Why Good Design Matters to Your Brand

A designer's work table and a person is working on a laptop and graphic tablet

This is the first in a series of ten video posts that are on my YouTube channel.

They feature the ten basic concepts in my Design 101 series. In this series, I’m adding short videos to explain the concepts visually. I’d love to hear what you think!

Do your marketing materials pass the three-second test?

You have just a few seconds to make an impression on your prospects.

The first impression is visual: your colors, fonts and overall style make the initial impact.

After you’ve attracted them with your visual brand, your prospects will move on and read your words.

That’s why it’s important to understand basic design concepts and how to create good design if you’re going to market your business yourself.

By the way, my favorite image editing tool is PicMonkey (that’s an affiliate link).

Whether you design your materials, or you supervise a designer’s work, a basic understanding of the elements of graphic design will help you build a brand that looks good and communicates clearly.

So I ask you again: do your marketing materials pass the three-second test? Tell me about it in the comments.

Pamela Wilson

Pamela Wilson

Pamela Wilson coaches people to build profitable online businesses. She's an online educator, author, and keynote speaker. Read reviews of the tools used to run this site and business. Have you taken the free Focus Finder quiz yet?

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7 thoughts on “Why Good Design Matters to Your Brand”

  1. Pamela – you make this all look effortless, but I know it takes practice. this 10 part series is surely going to be a winner. Excellent content.

  2. Thanks Pamela. You have presented a wealth of valuable info over time on visual branding, audience and marketing. My site is OK, but presents too many messages without a strong hierarchy; I’ll be employing some of your concepts in the coming months. Thanks!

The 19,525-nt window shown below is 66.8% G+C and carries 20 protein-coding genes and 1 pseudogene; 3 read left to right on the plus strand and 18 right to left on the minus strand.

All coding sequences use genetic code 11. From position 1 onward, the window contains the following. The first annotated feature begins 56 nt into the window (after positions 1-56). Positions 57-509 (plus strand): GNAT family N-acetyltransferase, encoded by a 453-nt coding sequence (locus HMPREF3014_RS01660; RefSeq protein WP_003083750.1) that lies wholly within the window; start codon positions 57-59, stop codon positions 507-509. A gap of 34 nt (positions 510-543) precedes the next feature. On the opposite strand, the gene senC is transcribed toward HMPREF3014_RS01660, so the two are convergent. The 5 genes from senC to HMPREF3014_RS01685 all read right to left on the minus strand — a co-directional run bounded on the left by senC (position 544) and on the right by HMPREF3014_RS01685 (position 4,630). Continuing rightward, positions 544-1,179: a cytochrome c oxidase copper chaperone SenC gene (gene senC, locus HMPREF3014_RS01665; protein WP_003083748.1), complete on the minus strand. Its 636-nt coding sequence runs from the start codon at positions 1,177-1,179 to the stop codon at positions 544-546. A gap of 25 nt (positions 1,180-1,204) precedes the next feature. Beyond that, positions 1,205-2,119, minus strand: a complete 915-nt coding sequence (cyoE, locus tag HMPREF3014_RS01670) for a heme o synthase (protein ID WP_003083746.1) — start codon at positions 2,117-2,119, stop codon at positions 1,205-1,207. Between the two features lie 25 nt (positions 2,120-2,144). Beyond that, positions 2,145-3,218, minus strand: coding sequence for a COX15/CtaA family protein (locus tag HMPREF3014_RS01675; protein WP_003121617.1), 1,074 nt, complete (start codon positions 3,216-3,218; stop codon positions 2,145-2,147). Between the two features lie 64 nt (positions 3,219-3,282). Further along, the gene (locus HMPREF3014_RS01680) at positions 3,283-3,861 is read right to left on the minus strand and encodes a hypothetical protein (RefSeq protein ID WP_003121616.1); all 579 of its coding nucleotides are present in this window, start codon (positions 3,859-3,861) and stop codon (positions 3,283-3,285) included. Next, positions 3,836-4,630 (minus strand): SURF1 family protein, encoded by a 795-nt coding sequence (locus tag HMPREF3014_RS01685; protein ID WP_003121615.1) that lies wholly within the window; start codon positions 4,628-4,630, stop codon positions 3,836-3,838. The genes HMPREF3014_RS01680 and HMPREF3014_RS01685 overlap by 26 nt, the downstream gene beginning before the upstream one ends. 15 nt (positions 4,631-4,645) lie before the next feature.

3. Hi Pamela,
    I enjoy playing with “unexpected” eye candy for my company’s marketing materials and those of my clients. Sometimes clients need a nudge to the wild side to give their material a boost, and that can be challenging if they are of the conservative world. I have found that certain industries are simply stuck in the world of black & white and all “expected” graphic attributes (the legal industry is one example). It’s much more fun when a client specifically requests me to creat an eye-catching horrah or as you say “the 3 second appeal”. Being in the graphic design industry, I want people to not only acknowledge my work in the 3 second test, but to also take a second look and sometimes I even get to hear a verbal exclamation of how good my eye candy “hits them”. My business cards, although the usual “expected” size have a unique shape (dubbed as a leaf) where the horizontal layout includes curves on the left & right edges with curves contained in the graphics that accentuate the card’s die cut. Ink colors & white space complement each other comfortably as well and I’ve added a splash of spot UV (clear glossy ink over-layed on top of only portions of the card graphics). The spot UV gloss accentuates the important areas of my copy. I think that correct usage of the color wheel is important as well so that colors compliment each other. I look forward to gleening the information you will be posting in this series of posts to further enhance the education of branded appeal. Cheers!

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